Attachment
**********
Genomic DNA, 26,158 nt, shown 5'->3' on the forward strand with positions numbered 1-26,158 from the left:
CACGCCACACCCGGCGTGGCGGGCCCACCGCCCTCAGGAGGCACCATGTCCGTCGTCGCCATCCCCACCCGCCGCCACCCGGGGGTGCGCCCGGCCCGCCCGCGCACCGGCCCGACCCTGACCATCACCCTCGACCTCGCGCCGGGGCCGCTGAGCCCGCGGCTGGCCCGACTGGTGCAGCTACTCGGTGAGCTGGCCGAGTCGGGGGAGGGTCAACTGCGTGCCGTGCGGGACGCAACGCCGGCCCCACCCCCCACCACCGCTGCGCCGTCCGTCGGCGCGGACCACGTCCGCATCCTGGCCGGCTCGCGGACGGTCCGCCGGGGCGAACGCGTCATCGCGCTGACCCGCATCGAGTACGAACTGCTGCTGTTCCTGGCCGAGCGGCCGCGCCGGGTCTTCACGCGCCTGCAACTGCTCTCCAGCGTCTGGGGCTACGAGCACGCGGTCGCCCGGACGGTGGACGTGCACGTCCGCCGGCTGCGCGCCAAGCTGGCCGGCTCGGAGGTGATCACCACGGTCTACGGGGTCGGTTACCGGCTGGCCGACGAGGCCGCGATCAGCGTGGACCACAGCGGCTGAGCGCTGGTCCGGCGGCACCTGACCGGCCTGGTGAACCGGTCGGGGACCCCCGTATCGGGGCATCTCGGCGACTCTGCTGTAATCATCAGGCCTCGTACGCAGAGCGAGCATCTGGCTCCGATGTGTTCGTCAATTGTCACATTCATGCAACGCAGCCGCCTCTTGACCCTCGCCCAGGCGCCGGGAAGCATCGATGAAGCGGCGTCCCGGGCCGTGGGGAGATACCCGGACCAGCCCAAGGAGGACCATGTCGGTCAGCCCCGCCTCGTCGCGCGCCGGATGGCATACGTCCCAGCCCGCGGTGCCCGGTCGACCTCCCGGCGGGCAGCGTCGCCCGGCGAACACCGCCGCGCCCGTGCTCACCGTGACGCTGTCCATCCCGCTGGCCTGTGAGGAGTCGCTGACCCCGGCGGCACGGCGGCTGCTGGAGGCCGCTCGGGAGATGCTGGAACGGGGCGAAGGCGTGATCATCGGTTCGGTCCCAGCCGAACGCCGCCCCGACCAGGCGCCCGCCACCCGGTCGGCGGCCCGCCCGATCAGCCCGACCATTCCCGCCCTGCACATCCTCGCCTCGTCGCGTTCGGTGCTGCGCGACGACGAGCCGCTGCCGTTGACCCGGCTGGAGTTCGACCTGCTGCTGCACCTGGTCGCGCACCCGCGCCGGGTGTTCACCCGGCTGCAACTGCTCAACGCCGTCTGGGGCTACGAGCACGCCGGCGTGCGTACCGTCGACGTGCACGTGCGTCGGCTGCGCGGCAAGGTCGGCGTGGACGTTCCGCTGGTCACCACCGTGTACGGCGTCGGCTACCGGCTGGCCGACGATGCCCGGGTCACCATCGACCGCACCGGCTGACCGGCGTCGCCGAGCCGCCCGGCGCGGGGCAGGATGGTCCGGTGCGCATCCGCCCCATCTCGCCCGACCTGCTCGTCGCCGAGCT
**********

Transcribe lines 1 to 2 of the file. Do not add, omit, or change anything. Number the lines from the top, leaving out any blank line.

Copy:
Genomic DNA, 26,158 nt, shown 5'->3' on the forward strand with positions numbered 1-26,158 from the left:
CACGCCACACCCGGCGTGGCGGGCCCACCGCCCTCAGGAGGCACCATGTCCGTCGTCGCCATCCCCACCCGCCGCCACCCGGGGGTGCGCCCGGCCCGCCCGCGCACCGGCCCGACCCTGACCATCACCCTCGACCTCGCGCCGGGGCCGCTGAGCCCGCGGCTGGCCCGACTGGTGCAGCTACTCGGTGAGCTGGCCGAGTCGGGGGAGGGTCAACTGCGTGCCGTGCGGGACGCAACGCCGGCCCCACCCCCCACCACCGCTGCGCCGTCCGTCGGCGCGGACCACGTCCGCATCCTGGCCGGCTCGCGGACGGTCCGCCGGGGCGAACGCGTCATCGCGCTGACCCGCATCGAGTACGAACTGCTGCTGTTCCTGGCCGAGCGGCCGCGCCGGGTCTTCACGCGCCTGCAACTGCTCTCCAGCGTCTGGGGCTACGAGCACGCGGTCGCCCGGACGGTGGACGTGCACGTCCGCCGGCTGCGCGCCAAGCTGGCCGGCTCGGAGGTGATCACCACGGTCTACGGGGTCGGTTACCGGCTGGCCGACGAGGCCGCGATCAGCGTGGACCACAGCGGCTGAGCGCTGGTCCGGCGGCACCTGACCGGCCTGGTGAACCGGTCGGGGACCCCCGTATCGGGGCATCTCGGCGACTCTGCTGTAATCATCAGGCCTCGTACGCAGAGCGAGCATCTGGCTCCGATGTGTTCGTCAATTGTCACATTCATGCAACGCAGCCGCCTCTTGACCCTCGCCCAGGCGCCGGGAAGCATCGATGAAGCGGCGTCCCGGGCCGTGGGGAGATACCCGGACCAGCCCAAGGAGGACCATGTCGGTCAGCCCCGCCTCGTCGCGCGCCGGATGGCATACGTCCCAGCCCGCGGTGCCCGGTCGACCTCCCGGCGGGCAGCGTCGCCCGGCGAACACCGCCGCGCCCGTGCTCACCGTGACGCTGTCCATCCCGCTGGCCTGTGAGGAGTCGCTGACCCCGGCGGCACGGCGGCTGCTGGAGGCCGCTCGGGAGATGCTGGAACGGGGCGAAGGCGTGATCATCGGTTCGGTCCCAGCCGAACGCCGCCCCGACCAGGCGCCCGCCACCCGGTCGGCGGCCCGCCCGATCAGCCCGACCATTCCCGCCCTGCACATCCTCGCCTCGTCGCGTTCGGTGCTGCGCGACGACGAGCCGCTGCCGTTGACCCGGCTGGAGTTCGACCTGCTGCTGCACCTGGTCGCGCACCCGCGCCGGGTGTTCACCCGGCTGCAACTGCTCAACGCCGTCTGGGGCTACGAGCACGCCGGCGTGCGTACCGTCGACGTGCACGTGCGTCGGCTGCGCGGCAAGGTCGGCGTGGACGTTCCGCTGGTCACCACCGTGTACGGCGTCGGCTACCGGCTGGCCGACGATGCCCGGGTCACCATCGACCGCACCGGCTGACCGGCGTCGCCGAGCCGCCCGGCGCGGGGCAGGATGGTCCGGTGCGCATCCGCCCCATCTCGCCCGACCTGCTCGTCGCCGAGCT